GLACIER NATIONAL PARK, Mont. — Tom Biscardi owns a live tribute show to Elvis Presley and Michael Jackson that has been performed in Las Vegas and Reno.
At one of the gateways to Glacier National Park, he hopes to create a new novelty act, a 100-room hotel and museum centred around Bigfoot, the mythic creature.
"Bigfoot is just like Elvis Presley and Michael Jackson," Biscardi told the Flathead Beacon. "Everyone has heard of them."
With Bigfoot as the model, the mind races to imagine all the applications of the Bigfoot theme in hotel rooms.
The hotel is to be located at East Glacier Park Village, where the Great Plains sweep up into the serrated peaks of Glacier National Park. He said there's a byway in the area, called the Rocky Mountain Front, which originates in Alberta, but he declined to give a precise location for the migratory corridor for Bigfoot, also called Sasquatch.
On the west side of the park, which was hit hard by forest fire in August, crews have completed stabilization of Sperry Chalet. Massive wooden joists flown in by helicopter were used to brace the stone masonry walls, gables, windows, and chimneys of the century-old, Swiss-themed chalet in the backcountry between Lake McDonald and Logan Pass.
Whitefish talking about the risks of forest fires
WHITEFISH, Mont. — With the fires and smoke of summer fresh in mind, a meeting is being held in Whitefish to go over the risk of wildfire and the public health impacts of smoke.
Joe Page, the fire chief in Whitefish, told the local newspaper that the essential point of the meeting is that all of Whitefish is within what is called the wildland-urban interface.
"While you may not have a huge number of trees in your yard or around your home, the fact is that we all live within range of an ember shower. Embers from a nearby wildland fire (are) what burn down homes," he said.
He told the Whitefish Pilot a number of things can be done to reduce the risk, but even small simple steps will have a huge impact.
The fire department and the local climate action committee are sponsoring the meeting. Those in western Montana should expect hotter, drier summers in the future with longer and more intense fire seasons, according to a new climate assessment published by scientists from the state's two largest universities.
Lofty carbon-reduction goals adopted
PARK CITY, Utah – Utah's Summit County has joined the growing chorus of communities across the United States enunciating goals for sharply reduced use of carbon in their electrical, transportation, and building sectors.
The goals adopted by the county commission in early October call for 100 per cent of all electricity for government operations by Summit County to come from non-carbon sources by 2032. That falls short of the 100 per cent renewables adopted by some communities, because it only applies to the one local sector of government.
However, the goal adopted by the five elected officials calls for a much deeper 80 per cent reduction in emissions by 2050 as compared to 2014 levels, but applied to the county residents, businesses, and visitors altogether. This includes Park City and its two big ski areas, Park City and Deer Valley.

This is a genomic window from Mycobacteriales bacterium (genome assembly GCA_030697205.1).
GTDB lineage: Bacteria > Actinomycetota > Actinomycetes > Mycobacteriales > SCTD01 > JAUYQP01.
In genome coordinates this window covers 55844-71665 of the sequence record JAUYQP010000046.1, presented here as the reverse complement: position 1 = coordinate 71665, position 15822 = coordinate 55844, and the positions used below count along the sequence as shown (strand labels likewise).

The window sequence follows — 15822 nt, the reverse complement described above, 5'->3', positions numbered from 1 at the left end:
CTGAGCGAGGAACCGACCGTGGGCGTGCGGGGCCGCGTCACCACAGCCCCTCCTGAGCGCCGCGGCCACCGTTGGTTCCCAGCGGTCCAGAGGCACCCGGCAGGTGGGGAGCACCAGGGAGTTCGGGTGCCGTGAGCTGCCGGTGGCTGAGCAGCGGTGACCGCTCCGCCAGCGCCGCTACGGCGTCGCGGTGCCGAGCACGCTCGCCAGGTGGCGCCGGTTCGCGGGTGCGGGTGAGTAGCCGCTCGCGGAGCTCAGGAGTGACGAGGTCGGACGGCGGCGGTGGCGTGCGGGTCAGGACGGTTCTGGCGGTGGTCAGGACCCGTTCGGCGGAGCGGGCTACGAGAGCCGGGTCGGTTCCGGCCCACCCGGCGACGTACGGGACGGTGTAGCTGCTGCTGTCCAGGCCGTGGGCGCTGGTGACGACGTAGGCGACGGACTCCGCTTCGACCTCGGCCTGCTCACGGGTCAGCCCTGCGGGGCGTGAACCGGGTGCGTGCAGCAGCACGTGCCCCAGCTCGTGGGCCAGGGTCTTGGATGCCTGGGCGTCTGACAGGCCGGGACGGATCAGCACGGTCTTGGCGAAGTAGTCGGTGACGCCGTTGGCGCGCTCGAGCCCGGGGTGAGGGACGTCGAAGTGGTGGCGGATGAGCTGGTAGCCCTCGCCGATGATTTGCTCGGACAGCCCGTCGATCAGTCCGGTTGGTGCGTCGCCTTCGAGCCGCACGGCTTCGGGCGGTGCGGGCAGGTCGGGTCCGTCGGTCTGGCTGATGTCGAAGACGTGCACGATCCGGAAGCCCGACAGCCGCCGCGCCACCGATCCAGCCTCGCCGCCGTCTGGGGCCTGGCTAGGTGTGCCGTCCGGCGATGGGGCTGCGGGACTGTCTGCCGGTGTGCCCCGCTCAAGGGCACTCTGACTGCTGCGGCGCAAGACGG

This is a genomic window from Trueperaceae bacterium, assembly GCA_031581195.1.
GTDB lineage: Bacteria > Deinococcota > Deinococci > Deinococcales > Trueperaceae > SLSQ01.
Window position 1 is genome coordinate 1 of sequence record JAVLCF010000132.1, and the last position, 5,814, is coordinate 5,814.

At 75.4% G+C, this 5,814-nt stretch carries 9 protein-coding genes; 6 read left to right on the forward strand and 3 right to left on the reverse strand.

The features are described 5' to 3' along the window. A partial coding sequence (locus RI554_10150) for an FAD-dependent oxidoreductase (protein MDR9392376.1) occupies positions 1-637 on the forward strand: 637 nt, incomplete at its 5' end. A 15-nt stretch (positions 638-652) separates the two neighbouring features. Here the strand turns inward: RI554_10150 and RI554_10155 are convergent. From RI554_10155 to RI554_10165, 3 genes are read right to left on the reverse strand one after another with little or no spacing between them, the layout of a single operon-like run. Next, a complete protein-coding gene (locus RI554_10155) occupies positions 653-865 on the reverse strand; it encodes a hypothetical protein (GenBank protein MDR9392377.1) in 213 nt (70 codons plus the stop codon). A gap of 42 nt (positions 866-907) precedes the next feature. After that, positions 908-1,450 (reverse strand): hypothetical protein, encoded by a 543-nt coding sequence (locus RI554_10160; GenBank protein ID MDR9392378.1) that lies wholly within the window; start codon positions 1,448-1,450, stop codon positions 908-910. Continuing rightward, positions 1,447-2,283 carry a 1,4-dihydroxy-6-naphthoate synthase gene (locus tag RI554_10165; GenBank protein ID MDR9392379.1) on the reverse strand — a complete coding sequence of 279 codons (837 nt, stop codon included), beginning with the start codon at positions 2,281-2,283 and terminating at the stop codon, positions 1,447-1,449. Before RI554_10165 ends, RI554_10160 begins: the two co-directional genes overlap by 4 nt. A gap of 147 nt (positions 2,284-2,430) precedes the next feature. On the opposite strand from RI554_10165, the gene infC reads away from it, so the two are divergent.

How will they get there? Currently, 30 per cent of greenhouse gas emissions come from electricity and 47 per cent from transportation, with most of the balance coming from buildings and other land uses.
The commissioners talk about the need to convert transportation to electric vehicles supplied by renewable energy. Energy efficiency will also be pursued through changes to development codes, retrofits for existing buildings, and other means.
Park City and Moab have both adopted 100 per cent renewable goals, as has Salt Lake City.
Summit County's resolution cites the risk of a warming climate to the environment and economy of local residents.
Wounds inflicted a century ago getting addressed now
DILLON, Colo. — A century ago, the bloodbath of the First World War was underway in Europe. In Colorado, the Jumbo Mine was in the midst of three years of extraction of gold, copper, lead, and silver from a mine about 11 kilometres east of Keystone Resort.
The war is long over, remembered now in sad poems and battlefield cemeteries. The mine is remembered, too, because water that washes over the rocks exposed by the mining degrades, result in high levels of suspended and dissolved lead, zinc, and other metals in Peru Creek.
The Summit Daily News reported that the Environmental Protection Agency is cleaning up the site now, at least partly by diverting water flows from around mine tailings into a lined ditch.
The EPA, working with Summit County and a state mining reclamation agency, completed cleanup of the Pennsylvania Mine, located in the same vicinity, in 2016.
Program aims to curb sexual predation in bars
ASPEN, Colo. — A new program in Aspen aims to help front-line employees in bars and restaurants identify and intervene in potentially dangerous situations that could lead to sexual assaults.
The program, called Intervention Training, is sponsored by a non-profit organization in the Roaring Fork Valley that is dedicated to supporting victims of sexual assault and domestic violence.
Why bars? As gathering places where alcohol is readily available, they provide the environment a sexual aggressor may use as a staging ground for selecting, isolating, and even incapacitating their targets, presenters for an upcoming class told the Aspen Daily News. One tactic used is to get potential victims drunk and away from their friends.